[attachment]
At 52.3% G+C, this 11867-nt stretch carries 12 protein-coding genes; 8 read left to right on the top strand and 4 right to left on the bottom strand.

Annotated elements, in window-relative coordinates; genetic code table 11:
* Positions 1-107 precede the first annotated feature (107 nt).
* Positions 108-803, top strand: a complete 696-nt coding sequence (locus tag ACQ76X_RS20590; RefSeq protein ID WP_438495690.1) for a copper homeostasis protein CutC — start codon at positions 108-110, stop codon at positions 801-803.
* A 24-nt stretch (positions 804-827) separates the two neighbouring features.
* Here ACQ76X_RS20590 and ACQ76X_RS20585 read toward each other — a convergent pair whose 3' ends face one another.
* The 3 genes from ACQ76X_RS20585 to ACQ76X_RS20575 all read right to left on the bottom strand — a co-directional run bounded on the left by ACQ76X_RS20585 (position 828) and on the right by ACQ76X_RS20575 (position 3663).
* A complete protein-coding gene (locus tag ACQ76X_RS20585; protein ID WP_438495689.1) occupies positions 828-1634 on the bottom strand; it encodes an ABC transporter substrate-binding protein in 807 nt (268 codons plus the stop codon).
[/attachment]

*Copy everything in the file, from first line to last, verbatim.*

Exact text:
At 52.3% G+C, this 11867-nt stretch carries 12 protein-coding genes; 8 read left to right on the top strand and 4 right to left on the bottom strand.

Annotated elements, in window-relative coordinates; genetic code table 11:
* Positions 1-107 precede the first annotated feature (107 nt).
* Positions 108-803, top strand: a complete 696-nt coding sequence (locus tag ACQ76X_RS20590; RefSeq protein ID WP_438495690.1) for a copper homeostasis protein CutC — start codon at positions 108-110, stop codon at positions 801-803.
* A 24-nt stretch (positions 804-827) separates the two neighbouring features.
* Here ACQ76X_RS20590 and ACQ76X_RS20585 read toward each other — a convergent pair whose 3' ends face one another.
* The 3 genes from ACQ76X_RS20585 to ACQ76X_RS20575 all read right to left on the bottom strand — a co-directional run bounded on the left by ACQ76X_RS20585 (position 828) and on the right by ACQ76X_RS20575 (position 3663).
* A complete protein-coding gene (locus tag ACQ76X_RS20585; protein ID WP_438495689.1) occupies positions 828-1634 on the bottom strand; it encodes an ABC transporter substrate-binding protein in 807 nt (268 codons plus the stop codon).